After firing back at Donald Trump on the nuclear deal, Hassan Rouhani, President of Iran since 2013, delivered a surprising speech to Parliament on December 10th 2017 in Tehran calling for more freedoms in the country. He declared: “People want the government to leave them alone; The people are right, not the government ; We must work to make the rights of citizens a culture”.
Elected “Person of the year” in 2015 by Time magazine, President Rouhani started last May his second Presidential term with a large victory. Seen in Iran as a moderate, he promised during his campaign to bring progressivism in the society: improve civil rights, guarantee freedom of speech, protest, fair trials and privacy to restore the dignity of the nation, which is the opposite direction from the establishment hardliners who keep a suspicious eye on the President’s motives.
With the Iranian Islamic Revolution advent in 1979, women’s rights including the right to vote were simply repealed, bringing the country back to the middle age era where a women was considered half the value of a man. In 1986, Ayatollah Mohammad Yazdi declared during an interview: “Your wife, who is your possession, is in fact your slave”. Since then it’s been a long way for women in Iran to fight back the religious obscurantism.
In these past years, many feminist movements and activists rose up on social media and online campaigns for their voices, ignored for decades, to be heard. “My Stealthy Freedom” was an example of online campaign that spread worldwide to give Iranian women the right to choose whether they wish to wear hijabs or not.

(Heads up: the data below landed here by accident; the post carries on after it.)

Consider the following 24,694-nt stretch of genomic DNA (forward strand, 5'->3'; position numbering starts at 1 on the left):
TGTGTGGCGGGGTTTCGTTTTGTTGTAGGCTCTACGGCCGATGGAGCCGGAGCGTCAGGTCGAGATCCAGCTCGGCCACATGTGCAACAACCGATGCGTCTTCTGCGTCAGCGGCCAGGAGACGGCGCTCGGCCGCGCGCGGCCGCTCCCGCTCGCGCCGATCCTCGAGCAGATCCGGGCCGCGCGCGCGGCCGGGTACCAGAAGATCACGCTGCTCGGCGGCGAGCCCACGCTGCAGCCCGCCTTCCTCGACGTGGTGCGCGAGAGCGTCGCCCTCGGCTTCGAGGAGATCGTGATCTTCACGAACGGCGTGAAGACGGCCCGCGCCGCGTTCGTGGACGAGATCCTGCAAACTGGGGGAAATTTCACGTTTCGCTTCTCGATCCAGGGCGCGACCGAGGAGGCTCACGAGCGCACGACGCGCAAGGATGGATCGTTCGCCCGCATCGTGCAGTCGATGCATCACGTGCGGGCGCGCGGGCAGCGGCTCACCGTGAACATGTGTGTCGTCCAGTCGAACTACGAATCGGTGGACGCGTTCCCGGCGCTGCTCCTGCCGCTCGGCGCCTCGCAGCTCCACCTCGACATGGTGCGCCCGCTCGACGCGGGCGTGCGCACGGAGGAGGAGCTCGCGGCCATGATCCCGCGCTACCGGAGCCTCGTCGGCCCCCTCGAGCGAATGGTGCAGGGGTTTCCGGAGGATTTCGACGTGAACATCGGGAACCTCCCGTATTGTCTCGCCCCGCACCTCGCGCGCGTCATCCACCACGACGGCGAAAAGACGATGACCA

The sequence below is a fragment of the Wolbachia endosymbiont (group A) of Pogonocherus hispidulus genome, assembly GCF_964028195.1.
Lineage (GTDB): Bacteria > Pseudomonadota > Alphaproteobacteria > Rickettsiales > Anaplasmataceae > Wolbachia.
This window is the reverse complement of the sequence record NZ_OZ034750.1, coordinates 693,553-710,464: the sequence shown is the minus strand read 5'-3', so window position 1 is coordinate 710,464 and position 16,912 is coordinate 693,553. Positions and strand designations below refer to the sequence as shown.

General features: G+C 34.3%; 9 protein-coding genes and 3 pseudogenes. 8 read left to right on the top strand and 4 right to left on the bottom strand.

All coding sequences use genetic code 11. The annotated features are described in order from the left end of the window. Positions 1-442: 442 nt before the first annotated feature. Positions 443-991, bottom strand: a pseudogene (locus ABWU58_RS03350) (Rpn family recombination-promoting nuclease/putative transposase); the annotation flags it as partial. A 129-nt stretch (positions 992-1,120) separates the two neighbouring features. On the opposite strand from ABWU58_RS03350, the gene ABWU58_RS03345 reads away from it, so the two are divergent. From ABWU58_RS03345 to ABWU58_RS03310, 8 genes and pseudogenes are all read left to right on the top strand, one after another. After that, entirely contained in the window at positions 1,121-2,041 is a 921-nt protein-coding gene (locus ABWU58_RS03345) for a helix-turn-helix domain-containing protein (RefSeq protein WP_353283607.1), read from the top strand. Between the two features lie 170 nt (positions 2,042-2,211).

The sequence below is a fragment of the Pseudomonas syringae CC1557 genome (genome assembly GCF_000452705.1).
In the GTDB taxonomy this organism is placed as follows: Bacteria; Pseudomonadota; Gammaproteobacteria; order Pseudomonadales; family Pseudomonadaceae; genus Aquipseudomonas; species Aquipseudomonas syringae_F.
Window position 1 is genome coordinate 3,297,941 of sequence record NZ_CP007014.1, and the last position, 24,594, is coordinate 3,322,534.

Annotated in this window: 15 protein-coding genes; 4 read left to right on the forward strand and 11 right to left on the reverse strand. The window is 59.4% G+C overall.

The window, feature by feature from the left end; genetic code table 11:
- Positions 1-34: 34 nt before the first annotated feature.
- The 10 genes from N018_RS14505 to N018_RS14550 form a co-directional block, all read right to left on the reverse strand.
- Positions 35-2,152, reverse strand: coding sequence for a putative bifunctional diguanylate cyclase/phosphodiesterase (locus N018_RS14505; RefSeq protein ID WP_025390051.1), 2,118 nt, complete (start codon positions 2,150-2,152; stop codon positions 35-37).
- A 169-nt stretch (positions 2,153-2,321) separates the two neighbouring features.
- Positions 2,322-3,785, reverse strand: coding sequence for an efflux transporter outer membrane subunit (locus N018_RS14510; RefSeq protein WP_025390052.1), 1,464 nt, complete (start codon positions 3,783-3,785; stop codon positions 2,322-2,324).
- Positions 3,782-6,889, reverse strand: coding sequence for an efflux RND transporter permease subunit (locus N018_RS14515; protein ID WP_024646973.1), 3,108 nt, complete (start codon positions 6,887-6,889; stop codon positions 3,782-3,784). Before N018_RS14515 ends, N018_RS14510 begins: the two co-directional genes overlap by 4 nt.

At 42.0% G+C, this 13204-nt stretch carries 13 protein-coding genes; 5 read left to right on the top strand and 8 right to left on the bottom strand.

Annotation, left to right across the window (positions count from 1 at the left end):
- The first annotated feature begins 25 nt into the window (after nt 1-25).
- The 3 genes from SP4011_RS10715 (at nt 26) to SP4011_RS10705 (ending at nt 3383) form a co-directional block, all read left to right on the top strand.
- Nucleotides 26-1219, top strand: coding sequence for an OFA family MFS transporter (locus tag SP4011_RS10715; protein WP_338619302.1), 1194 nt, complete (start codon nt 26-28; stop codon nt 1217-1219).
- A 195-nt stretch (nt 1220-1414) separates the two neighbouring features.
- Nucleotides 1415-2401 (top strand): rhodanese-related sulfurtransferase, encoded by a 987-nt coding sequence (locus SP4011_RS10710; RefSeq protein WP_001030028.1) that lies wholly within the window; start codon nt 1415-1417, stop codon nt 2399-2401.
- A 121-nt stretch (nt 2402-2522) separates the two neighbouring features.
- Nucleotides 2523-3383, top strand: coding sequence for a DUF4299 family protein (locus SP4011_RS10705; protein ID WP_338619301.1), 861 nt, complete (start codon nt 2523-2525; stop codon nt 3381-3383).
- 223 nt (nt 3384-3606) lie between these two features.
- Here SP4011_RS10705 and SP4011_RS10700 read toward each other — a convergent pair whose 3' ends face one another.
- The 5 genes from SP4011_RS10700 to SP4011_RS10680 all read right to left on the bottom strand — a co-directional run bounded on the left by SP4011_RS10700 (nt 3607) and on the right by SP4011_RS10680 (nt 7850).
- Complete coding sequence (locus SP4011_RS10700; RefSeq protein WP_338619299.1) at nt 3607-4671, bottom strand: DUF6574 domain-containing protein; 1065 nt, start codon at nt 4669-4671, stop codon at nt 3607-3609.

We cannot ignore the similarities between Hassan Rouhani’s speech and the signal recently sent by the Prince of Saudi Arabia, Mohammad bin Salman, promoting reforms for a progressive and modern Islamic nation. According to iPos poll conducted in March 2016, the current President of Iran is the second most popular politician in the country with 75% approval among the public opinion. And that’s precisely the strong leverage President Rouhani needs to beat the conservative Establishment and enforce the necessary reforms: the people.
In a country where women represent 70% of the students, work and participate in economic life and are members of Parliament, a tolerant society towards women and open to human rights seem to be inevitable. But the hardliners are standing firm. Censorship in media has not eased yet under Hassan Rouhani’s mandate, Iran’s internet is tighly controlled and there are still many journalists and opposition activists in jail.
So is Hassan Rouani’s Presidential second mandate a turning point for Iran? Even though he pledged for reforms the actions to transform Iranian society are still waiting ahead. For yet how long will Iranians remain patient with President Rouhani’s promises?